There’s an adage in the finance world that men invest, while women save. Unfortunately, it’s more than just a saying — there are stats to back it up: here in the U.S., women invest 40% less than men. Meanwhile, we are 14% more likely to save using an employment-related plan.
We get it. Investing can seem risky, too uncertain in these already uncertain times. It also can be tough to figure out how to begin investing. But do we really want to get left behind, squirreling away our savings, when we could be growing and boosting our capital?
Despite many of us being cautious about stocks and shares, there’s evidence that women outperform men when it comes to investing. A recent study showed that women’s investments return 0.81% per year more than men’s, on average. That amount might not sound like much to write home about, but over 30 years the average woman could end up with a portfolio worth 25% more than her male counterpart.
Almost half of millennial women state that money is the biggest source of stress in their lives, while 44.8% of generation X women are stressed about money most or all of the time. While it’s vital to find effective self-care measures that combat stress, working to alleviate stress at its root cause could lead to a healthier, happier life overall.
How Much Do You Need to Start Investing?
It’s a common misconception that you need big bucks to start investing. If you’ve got a few hundred dollars to spare, you can start investing today. You can then add a little more money of your own each month — as much as you can afford. If you have a 401(k), you’ll already have some form of investment for your retirement — any new investment you make now can be kept entirely separate
You could even try an app like Acorns, which uses your spare change from everyday purchases to make micro investments.
How to Begin Investing
The two simplest and easiest ways to start investing are by using online brokers or robo-advisors. You also could use a traditional RIA (Registered Investment Advisor), but bear in mind that fees likely will be higher and you may need more of a deposit.
Do It for Me: Robo-Advisors
These digital platforms provide algorithm-driven financial services. You’ll likely be asked questions about your finances and goals, including your attitude to investment risk. You can pick higher risk (and potentially higher gains) or go for a more cautious approach. Popular robo-advisors are Betterment and Wealthfront, and are great for more hands-off investors.
Best for: beginners who want to take the hassle out of keeping up to date with market fluctuations.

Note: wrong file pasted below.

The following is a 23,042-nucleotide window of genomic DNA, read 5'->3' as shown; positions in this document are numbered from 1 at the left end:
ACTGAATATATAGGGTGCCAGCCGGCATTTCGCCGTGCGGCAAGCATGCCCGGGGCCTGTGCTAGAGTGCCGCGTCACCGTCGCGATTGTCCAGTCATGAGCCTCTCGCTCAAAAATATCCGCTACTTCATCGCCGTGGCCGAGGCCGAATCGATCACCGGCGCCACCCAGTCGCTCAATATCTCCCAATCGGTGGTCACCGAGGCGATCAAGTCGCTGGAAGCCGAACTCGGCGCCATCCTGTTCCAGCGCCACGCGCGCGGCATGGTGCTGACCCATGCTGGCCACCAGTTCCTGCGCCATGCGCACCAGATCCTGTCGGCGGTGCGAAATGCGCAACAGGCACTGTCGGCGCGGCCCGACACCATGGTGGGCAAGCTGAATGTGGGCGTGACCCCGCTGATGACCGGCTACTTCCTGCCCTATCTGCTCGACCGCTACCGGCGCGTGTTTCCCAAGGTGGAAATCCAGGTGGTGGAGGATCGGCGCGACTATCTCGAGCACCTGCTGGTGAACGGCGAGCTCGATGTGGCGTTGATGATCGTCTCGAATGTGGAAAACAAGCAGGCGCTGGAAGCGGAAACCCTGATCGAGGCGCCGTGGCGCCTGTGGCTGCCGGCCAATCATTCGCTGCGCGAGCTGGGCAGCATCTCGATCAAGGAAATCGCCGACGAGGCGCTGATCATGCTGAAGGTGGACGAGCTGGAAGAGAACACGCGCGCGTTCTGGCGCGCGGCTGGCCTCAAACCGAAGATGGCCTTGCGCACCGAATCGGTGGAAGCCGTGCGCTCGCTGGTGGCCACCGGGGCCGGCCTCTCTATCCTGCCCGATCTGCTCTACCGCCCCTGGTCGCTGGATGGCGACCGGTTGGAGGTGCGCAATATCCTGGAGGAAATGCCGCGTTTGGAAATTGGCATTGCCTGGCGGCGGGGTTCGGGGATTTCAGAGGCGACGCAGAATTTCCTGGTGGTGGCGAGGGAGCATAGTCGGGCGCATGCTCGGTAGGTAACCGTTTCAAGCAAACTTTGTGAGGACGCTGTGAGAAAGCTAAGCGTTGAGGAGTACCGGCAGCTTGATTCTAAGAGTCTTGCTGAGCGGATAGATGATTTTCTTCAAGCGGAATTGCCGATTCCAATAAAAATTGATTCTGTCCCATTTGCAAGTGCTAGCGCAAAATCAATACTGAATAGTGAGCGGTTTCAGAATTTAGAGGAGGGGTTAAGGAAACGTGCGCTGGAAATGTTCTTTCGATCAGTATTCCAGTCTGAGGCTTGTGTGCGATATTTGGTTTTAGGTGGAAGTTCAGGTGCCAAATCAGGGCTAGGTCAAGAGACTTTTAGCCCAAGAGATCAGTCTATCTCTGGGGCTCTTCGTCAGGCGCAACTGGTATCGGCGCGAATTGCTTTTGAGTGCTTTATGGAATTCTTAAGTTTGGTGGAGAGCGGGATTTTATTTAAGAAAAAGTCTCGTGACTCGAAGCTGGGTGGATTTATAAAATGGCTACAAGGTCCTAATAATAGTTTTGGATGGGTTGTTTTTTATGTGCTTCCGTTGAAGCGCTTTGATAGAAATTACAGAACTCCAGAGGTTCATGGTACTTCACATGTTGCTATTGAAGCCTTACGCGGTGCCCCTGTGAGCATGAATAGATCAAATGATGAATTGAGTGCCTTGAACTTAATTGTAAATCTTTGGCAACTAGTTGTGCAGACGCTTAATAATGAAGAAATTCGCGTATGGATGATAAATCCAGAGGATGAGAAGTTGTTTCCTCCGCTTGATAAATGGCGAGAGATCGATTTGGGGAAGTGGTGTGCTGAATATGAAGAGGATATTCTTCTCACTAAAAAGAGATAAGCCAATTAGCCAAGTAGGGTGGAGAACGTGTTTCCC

Do It Yourself: Online Brokers
For those who are more savvy about following the stock market and want to be able to hand pick which stocks to invest in, then online brokers are for you. Decent brokers will have low fees and resources to help you choose where to invest. Fidelity, Charles Schwab and TD Ameritrade are popular and trusted brokers to get started with.
Best for: people who like to micromanage their investments.
How Investing Differs for Women
Sadly, investment advisory is yet another industry dominated by men. In fact, 86% of investment advisors are men, with an average age of 50 plus. This can lead to a “gender neutral” approach to investing, which ends up using male salaries and career paths as the benchmark. This is something that female-focused investment platforms such as Ellevest are attempting to kick back on.
On average, women value financial peace of mind seven times more than having their investments go up, but when it comes to investing, being risk averse can be a blessing rather than a curse. Often, it can mean that we refrain from investing too much in an individual stock and are less likely to chase higher returns.
What About Diversifying My Portfolio?
Once you get to grips with the basics of investing, you may wish to start diversifying your portfolio of investments. Put simply, this means having a mixture of commodities, stocks and fixed income investments, which will react differently to market events. This can make your portfolio more secure overall, as while one investment falls, another may rise.
To make your money work for you, you don’t need a degree in economics or a chunky nest egg. You just need to do your research and make sure you find a risk level that you feel comfortable with.
Rosie Hopegood is a journalist, editor and content writer based in London. Her work has appeared in publications such as the Guardian, the Telegraph, Vice and Al Jazeera.